Alan Arkin plays John Singer – a deaf mute in a small Southern American town. His only friend is Sprio Antonapoulos (Chuck McCann), another deaf mute who is also mentally disabled and who is eventually shipped off to a state hospital.
In order to be nearer to his friend, Singer moves to another, larger town.
There he meets an anxious teenage girl called Mick (Sondra Locke in her feature film debut) and forms a close relationship with her. He also does his best to help semi-alcoholic drifter Jake Blount (Stacy Keach) and Dr Copeland (Percy Rodriguez), a cancer-ridden white-hating black doctor.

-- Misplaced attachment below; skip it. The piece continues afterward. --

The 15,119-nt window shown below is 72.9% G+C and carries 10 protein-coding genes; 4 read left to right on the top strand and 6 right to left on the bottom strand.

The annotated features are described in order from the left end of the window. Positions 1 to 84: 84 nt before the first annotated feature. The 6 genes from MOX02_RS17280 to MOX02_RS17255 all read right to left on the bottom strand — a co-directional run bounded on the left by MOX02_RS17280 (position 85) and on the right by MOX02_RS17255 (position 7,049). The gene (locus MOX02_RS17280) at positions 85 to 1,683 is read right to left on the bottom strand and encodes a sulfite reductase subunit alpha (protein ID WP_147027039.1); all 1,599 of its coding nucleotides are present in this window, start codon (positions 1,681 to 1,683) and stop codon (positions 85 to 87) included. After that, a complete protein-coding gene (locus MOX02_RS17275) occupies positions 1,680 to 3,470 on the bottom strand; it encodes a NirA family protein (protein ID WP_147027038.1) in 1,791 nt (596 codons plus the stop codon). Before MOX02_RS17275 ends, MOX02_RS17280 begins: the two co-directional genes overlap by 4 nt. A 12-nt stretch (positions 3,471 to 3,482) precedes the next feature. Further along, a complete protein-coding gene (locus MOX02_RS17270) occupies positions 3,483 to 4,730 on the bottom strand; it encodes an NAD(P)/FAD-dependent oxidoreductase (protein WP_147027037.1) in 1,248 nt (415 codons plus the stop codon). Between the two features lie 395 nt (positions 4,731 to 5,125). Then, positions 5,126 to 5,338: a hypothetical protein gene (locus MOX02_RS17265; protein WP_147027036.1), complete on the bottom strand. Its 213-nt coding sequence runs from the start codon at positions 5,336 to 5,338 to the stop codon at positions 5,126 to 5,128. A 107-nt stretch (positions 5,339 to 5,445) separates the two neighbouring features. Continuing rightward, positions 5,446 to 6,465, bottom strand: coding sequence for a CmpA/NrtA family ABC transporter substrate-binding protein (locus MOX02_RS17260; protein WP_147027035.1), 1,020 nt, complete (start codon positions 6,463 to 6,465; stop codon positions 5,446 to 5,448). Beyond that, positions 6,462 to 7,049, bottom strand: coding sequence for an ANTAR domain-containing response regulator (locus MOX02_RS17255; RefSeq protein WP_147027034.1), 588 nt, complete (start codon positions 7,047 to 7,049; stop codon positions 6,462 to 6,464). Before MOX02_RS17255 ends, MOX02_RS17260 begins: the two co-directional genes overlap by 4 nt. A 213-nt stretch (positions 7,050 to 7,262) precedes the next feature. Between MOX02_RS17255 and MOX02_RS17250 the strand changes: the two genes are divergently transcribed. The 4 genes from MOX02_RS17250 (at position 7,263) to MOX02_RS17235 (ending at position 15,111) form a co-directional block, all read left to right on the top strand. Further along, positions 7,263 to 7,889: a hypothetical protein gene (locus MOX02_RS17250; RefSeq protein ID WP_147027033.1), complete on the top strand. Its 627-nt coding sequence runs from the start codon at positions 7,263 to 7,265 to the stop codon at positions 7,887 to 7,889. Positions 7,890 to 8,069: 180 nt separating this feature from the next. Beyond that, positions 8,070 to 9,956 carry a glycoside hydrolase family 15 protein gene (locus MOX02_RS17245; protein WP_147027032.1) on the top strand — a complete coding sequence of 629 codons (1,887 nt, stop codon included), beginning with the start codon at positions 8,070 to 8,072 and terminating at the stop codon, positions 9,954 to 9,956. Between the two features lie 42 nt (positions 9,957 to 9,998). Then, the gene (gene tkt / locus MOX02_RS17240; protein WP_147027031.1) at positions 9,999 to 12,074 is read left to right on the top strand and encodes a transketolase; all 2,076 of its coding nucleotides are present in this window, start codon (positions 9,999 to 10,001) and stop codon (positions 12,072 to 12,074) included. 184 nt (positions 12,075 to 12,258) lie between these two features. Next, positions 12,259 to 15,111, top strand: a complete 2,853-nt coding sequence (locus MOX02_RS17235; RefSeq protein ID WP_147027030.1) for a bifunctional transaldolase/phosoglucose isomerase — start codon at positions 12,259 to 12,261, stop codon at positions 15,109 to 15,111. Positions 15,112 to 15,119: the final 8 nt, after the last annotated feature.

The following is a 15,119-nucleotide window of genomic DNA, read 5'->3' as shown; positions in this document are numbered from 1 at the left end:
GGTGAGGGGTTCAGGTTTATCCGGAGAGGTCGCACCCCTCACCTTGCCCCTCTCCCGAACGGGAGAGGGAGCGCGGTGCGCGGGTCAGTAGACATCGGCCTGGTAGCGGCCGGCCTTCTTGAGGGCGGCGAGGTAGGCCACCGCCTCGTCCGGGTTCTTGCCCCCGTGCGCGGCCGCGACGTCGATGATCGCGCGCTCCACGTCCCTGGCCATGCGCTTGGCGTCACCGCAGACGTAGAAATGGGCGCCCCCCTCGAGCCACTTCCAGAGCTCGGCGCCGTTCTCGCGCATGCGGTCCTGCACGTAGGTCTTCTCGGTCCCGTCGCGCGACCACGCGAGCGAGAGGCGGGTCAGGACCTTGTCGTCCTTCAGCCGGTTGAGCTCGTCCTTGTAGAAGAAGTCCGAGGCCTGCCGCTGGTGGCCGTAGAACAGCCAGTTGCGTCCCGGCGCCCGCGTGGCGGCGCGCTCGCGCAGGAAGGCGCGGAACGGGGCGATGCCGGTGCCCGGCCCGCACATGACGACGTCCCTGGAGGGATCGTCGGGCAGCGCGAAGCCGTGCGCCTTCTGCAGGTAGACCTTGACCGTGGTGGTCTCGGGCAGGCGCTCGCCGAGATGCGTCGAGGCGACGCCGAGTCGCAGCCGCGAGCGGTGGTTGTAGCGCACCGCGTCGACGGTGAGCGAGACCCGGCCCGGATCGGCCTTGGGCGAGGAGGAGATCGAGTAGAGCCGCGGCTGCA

Just by being kind, Singer brings some light into the lives of his new friends. But there seems to be no one who can appreciate Singer’s own problems.
Helping others, he learns, has great but limited therapeutic effects. He fails nobody, but in the end, everybody fails him.
Arkin is good but does overdo some aspects of his role. Sondra Locke makes a most impressive screen debut.
Percy Rodriguez as the first proud, then humiliated doctor, is also good. Both Arkin and Locke earned Academy Award nominations for their performances.
The photography is unusually excellent – Selma, Alabama, is presented in all its Southern charm and splendour – and while the film is over two hours long, it never seems to drag.
The film was adapted from a 1940 novel by Carson McCullers.
Margaret “Mick” Kelly
Dr Benedict Copeland
Horace Oates Jr
Anna Lee Carroll
Deputy Sheriff Ivor
Ronald A. Riner
Robert Ellis Miller